The table of the last Supper is at Rome, in the church of St. John in the Lateran; some of the bread at St. Salvador in Spain; the knife with which the Paschal Lamb was cut up, is at Treves.887887    The holy coat is still at Treves, and was worshipped by many thousands of devout pilgrims in the year of our Lord 1891! What semblance of possibility is there that that table was found seven or eight hundred years after? Besides, tables were in those days different in shape from ours, for people used to recline at meals. Fragments of the cross found by St. Helena are scattered over many churches in Italy, France, Spain, etc., and would form a good shipload, which it would take three hundred men to carry instead of one. But they say that this wood never grows less! Some affirm that their fragments were carried by angels, others that they dropped down from heaven. Those of Poitiers say that their piece was stolen by a maid-servant of Helena and carried off to France. There is still a greater controversy as to the three nails of the cross: one of them was fixed in the crown of Constantine, the other two were fitted to his horse’s bridle, according to Theodoret, or one was kept by Helena herself, according to Ambrose. But now there are two nails at Rome, one at Siena, one at Milan, one at Carpentras, one at Venice, one at Cologne, one at Treves, two at Paris, one at Bourges, etc. All the claims are equally good, for the nails are all spurious. There is also more than one soldier’s spear, crown of thorns, purple robe, the seamless coat, and Veronica’s napkin (which at least six cities boast of having). A piece of broiled fish, which Peter offered to the risen Saviour on the seashore, must have been wondrously well salted if it has kept for these fifteen centuries! But, jesting apart, is it supposable that the apostles made relics of what they had actually prepared for dinner?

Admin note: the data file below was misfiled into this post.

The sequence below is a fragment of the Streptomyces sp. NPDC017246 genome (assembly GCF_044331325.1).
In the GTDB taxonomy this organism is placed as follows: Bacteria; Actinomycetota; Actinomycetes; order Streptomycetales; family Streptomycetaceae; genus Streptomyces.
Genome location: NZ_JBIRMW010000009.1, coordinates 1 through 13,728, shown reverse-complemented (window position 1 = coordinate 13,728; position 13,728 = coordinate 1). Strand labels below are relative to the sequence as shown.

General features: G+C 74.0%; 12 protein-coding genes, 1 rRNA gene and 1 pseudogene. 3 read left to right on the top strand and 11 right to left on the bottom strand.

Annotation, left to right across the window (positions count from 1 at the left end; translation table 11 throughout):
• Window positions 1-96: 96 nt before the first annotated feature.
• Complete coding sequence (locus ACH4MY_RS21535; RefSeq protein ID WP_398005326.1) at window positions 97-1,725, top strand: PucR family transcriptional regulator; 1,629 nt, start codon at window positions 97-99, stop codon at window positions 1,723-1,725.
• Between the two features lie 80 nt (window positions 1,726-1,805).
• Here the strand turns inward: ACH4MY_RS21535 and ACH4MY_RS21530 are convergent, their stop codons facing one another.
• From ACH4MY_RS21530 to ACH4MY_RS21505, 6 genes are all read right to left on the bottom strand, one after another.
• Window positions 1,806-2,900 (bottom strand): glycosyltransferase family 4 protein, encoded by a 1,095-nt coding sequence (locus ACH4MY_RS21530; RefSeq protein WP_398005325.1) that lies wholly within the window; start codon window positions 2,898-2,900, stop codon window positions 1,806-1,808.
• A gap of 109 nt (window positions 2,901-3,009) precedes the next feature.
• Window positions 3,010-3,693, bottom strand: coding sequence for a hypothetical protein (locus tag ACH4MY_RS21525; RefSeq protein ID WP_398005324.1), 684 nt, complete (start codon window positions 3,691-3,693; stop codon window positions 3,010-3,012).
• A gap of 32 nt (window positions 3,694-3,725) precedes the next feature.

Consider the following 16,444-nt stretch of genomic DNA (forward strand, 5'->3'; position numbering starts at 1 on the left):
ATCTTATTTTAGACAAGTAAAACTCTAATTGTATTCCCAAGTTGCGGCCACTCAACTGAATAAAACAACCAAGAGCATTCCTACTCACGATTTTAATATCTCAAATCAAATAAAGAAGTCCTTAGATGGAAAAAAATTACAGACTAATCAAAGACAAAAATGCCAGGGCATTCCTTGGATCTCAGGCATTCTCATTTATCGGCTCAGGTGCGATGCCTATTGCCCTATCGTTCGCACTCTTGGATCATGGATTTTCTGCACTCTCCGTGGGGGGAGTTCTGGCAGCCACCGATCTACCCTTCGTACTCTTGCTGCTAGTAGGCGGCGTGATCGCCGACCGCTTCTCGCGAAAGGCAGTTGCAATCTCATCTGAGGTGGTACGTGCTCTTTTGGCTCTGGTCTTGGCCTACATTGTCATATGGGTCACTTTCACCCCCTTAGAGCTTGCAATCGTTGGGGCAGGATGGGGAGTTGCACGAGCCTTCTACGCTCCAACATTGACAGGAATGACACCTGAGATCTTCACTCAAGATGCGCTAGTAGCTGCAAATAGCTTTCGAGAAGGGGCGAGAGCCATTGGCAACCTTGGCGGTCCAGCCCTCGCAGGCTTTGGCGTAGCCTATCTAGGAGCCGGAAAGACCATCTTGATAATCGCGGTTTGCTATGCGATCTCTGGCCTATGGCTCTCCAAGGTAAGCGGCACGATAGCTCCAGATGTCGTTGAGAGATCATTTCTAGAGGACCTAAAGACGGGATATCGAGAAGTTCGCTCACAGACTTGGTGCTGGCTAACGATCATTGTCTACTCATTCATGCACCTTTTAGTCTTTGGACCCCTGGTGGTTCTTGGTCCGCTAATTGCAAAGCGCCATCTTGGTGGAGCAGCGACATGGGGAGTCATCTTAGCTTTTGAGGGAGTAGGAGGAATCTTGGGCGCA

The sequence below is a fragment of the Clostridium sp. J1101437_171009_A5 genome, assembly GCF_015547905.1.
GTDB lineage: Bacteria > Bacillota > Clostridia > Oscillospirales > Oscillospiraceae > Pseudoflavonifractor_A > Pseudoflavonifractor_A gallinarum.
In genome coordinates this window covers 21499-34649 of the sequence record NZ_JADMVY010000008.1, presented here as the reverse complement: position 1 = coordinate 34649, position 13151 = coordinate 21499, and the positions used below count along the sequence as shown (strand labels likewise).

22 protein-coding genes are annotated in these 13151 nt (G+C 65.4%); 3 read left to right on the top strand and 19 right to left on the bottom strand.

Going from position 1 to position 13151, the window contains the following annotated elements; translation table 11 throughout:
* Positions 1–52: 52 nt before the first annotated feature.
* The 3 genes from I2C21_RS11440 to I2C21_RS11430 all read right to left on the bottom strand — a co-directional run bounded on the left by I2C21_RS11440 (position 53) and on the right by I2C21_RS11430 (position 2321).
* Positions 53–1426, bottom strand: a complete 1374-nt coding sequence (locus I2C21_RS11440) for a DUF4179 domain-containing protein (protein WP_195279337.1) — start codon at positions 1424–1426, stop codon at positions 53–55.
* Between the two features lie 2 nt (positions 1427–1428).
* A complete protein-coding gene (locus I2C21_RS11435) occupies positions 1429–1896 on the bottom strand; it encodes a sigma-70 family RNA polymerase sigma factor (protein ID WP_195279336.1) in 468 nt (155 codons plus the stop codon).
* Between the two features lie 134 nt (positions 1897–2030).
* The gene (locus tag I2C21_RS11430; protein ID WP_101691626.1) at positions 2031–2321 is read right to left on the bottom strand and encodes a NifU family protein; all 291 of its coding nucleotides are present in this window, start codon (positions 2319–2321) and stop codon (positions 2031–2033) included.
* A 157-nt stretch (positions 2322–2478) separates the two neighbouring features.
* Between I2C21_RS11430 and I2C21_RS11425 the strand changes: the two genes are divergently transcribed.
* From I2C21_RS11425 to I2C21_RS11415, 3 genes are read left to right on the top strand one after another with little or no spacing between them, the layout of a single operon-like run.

Calvin exposes with equal effect the absurdities and impieties of the wonder-working pictures of Christ; the relics of the hair and milk of the Virgin Mary, preserved in so many places, her combs, her wardrobe and baggage, and her house carried by angels across the sea to Loreto; the shoes of St. Joseph; the slippers of St. James; the head of John the Baptist, of which Rhodes, Malta, Lucca, Nevers, Amiens, Besançon, and Noyon claim to have portions; and his fingers, one of which is shown at Besançon, another at Toulouse, another at Lyons, another at Bourges, another at Florence. At Avignon they have the sword with which John was beheaded, at Aix-la-Chapelle the linen cloth placed under him by the kindness of the executioner, in Rome his girdle and the altar at which he said prayers in the desert. It is strange, adds Calvin, that they do not also make him perform mass.

The tract concludes with this remark: "So completely are the relics mixed up and huddled together, that it is impossible to have the bones of any martyr without running the risk of worshipping the bones of some thief or robber, or, it may be, the bones of a dog, or a horse, or an ass, or—Let every one, therefore, guard against this risk. Henceforth no man will be able to excuse himself by pretending ignorance."